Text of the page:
Thursday, 31 December 2009

Companies in developing countries among leaders in climate change reporting

As world leaders and their team of negotiators in Copenhagen worked towards a last-minute deal to agree the best way to reduce carbon emissions, it became clear that at least one influential group is understanding the impact of business activity and climate change.

A joint news release by GRI and ACCA, issued on December 10 - the day that we launched our report “High Impact Sectors: the Challenge of Reporting on Climate Change” at Copenhagen - has received significant media coverage around the world.

That may be not least because our four-part report shows how companies in developing countries are among leaders in climate change reporting. While less than half of companies studied at a global level, disclosed specific climate change-related information using GRI indicators in their company’s sustainability reports, the report does reveal that companies from Brazil, China, India and South Africa are shown to be particularly strong in reporting on climate change policies, strategies, governance and risks. They also lead the way in having in place emissions targets, measurement procedures, and mitigation and adaptation plans.

If the media and the developing economies understand the importance of reporting emissions in an effective way, it surely cannot be too much of a leap for leaders of the developed world to ‘get it’.

The report can be downloaded from this link:

Steve Priddy, Director of Technical Policy and Research, ACCA.

Monday, 14 December 2009

A love-hate relationship

I have a love-hate relationship with sustainability reports.

I am a process guy, and I appreciate the rigor behind reporting:

1. Identify critical issues by engaging external people;
2. Set up a vision of your industry in a just and sustainable world;
3. Build processes that help you deliver your strategy;
4. Set ambitious, credible targets;
5. Monitor progress;

… et voilĂ , overtime your sustainability performance should improve, to the benefit of your bottom line.

Yet there are times when reporting drives me up the wall:
• A sustainability strategy that exists only in the head of sustainability specialists,
• Robust articulation of incremental innovation strategy, when the whole industry needs a re-think,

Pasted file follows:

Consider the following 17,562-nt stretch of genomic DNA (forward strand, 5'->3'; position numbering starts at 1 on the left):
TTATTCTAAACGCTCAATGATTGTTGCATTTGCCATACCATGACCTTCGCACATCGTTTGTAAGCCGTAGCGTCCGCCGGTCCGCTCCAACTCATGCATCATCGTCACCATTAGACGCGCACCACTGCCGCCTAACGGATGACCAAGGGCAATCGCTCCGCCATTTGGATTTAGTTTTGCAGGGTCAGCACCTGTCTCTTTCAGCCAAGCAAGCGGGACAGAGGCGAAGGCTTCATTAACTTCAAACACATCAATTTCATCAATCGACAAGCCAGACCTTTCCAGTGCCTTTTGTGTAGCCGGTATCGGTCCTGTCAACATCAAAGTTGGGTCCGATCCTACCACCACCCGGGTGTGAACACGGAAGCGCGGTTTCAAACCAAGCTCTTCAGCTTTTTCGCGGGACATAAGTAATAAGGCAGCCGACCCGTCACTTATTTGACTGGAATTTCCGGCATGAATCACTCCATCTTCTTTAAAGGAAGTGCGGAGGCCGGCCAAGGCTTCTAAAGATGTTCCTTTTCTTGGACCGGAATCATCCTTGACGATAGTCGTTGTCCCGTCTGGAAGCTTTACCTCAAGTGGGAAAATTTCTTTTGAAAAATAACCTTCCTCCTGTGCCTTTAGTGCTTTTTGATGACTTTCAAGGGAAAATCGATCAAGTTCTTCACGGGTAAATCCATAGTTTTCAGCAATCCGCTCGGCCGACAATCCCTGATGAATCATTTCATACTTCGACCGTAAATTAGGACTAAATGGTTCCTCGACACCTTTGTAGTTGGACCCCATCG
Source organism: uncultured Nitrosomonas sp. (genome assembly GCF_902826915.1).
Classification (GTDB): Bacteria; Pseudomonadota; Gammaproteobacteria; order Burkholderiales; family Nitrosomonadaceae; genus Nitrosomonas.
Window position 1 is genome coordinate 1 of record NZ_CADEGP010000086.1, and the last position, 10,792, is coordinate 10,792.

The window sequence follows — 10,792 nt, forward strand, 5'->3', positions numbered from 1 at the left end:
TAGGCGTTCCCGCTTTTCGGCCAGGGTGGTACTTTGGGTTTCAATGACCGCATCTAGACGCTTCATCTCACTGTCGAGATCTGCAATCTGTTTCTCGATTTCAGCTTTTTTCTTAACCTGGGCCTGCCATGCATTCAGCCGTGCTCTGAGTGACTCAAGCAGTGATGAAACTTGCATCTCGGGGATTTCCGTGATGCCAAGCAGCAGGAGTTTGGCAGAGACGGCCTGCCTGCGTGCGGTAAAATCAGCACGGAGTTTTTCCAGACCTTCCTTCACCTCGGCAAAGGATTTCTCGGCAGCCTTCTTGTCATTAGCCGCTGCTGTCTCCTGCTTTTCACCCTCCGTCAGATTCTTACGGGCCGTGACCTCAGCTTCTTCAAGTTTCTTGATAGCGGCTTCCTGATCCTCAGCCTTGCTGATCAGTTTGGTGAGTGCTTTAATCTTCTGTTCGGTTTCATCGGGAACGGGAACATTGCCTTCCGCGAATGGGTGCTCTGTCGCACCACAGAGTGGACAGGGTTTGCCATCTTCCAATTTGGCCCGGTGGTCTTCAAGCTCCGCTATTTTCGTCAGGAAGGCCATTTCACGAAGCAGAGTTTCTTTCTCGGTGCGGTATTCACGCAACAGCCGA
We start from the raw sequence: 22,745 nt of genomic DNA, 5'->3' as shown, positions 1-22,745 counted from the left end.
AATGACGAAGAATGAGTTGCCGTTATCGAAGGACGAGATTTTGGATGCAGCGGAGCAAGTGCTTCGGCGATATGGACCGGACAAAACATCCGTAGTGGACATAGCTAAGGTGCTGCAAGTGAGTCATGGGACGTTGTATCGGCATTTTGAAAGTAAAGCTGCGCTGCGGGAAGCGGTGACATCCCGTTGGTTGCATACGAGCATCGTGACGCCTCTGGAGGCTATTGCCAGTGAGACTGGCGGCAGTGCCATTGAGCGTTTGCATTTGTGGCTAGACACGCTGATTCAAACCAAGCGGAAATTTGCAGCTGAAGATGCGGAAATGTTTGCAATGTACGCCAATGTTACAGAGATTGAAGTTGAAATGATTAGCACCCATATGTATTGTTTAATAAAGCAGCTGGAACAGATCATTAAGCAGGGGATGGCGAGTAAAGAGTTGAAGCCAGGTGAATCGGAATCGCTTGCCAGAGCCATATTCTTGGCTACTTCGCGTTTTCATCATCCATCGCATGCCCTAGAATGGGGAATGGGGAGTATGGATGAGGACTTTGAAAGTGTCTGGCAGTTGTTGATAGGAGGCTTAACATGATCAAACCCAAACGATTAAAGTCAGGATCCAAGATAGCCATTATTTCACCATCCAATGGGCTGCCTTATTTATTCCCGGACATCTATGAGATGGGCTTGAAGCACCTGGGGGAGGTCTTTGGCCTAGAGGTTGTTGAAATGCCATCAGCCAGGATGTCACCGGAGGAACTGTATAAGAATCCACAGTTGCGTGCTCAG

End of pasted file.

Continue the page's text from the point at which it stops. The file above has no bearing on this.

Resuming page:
• Trivial metrics that reflect data availability rather than critical information.

I am all too aware that my theoretical approach does not always pan out.

I also have a hard time with the abundance of rankings and popularity votes, serving a small community of reporting experts. That’s why I am involved in the second edition of the Reader’s Choice Award. We start with basic reporting questions (perception of reporting, use of report, credibility) and ask readers for examples that best illustrate what they value (the infamous popularity vote).

Not only do we check these results with reporters’ initial goals, three of us also spend a lot of time dissecting the results. This extra layer of analysis provided by Futerra, KPMG and SustainAbility will result in robust commentaries on the state of reporting, for better or for worse.

So spread the word! The more participants the better.

JP Renaut,
Program Manager,

Thursday, 19 November 2009

Readers versus Reporters

This year will see the return of the Global Reporting Initiative’s Readers' Choice Awards and Readers' survey, but with a twist. This time, it’s not just the readers’ opinions we want. For the first time, companies that produce sustainability reports will also be able to take part in the survey. This will provide a unique insight, showing both sides of the story.

Data from the GRI’s reports list showed that 1,061 GRI reports were published in 2008, a record-breaking 50% growth compared to 2007. Last year’s results from the GRI’s reader’s survey also showed that 90% of readers’ views towards a company had been influenced by reading its sustainability report. Both these statistics are significant. The first shows that even in the current economic climate, companies are still dedicating time and money to their reporting. The second indicates that they have an impact on their readers. So, has the business case for sustainability reporting finally emerged? If the answer is yes, this is extremely positive, but also reiterates the importance for companies to get their reporting right. Last year’s reader’s survey provided a unique insight into what readers want to see in sustainability reporting. Yet, without also hearing from the companies that produce these reports, it is difficult for us to measure the effectiveness of their reporting. What we still don’t know is whether companies are actually meeting their own objectives and reaching their target audiences.

This is what Futerra is really interested in. Being able to see both sides of the story will help us understand how well companies reporting and their readers’ expectations are aligned. If the results show they are not aligned, then companies will need to change the way they report. It will be a unique experience in demonstrating how effective sustainability reporting really is.

If so, this will be a key moment in redefining sustainability reporting for the future.
The journey will begin on Thursday 19th November, when the survey opens to reporters at

We look forward to seeing the results.

Helen Spoor, Consultant, Futerra Sustainability Communications Ltd.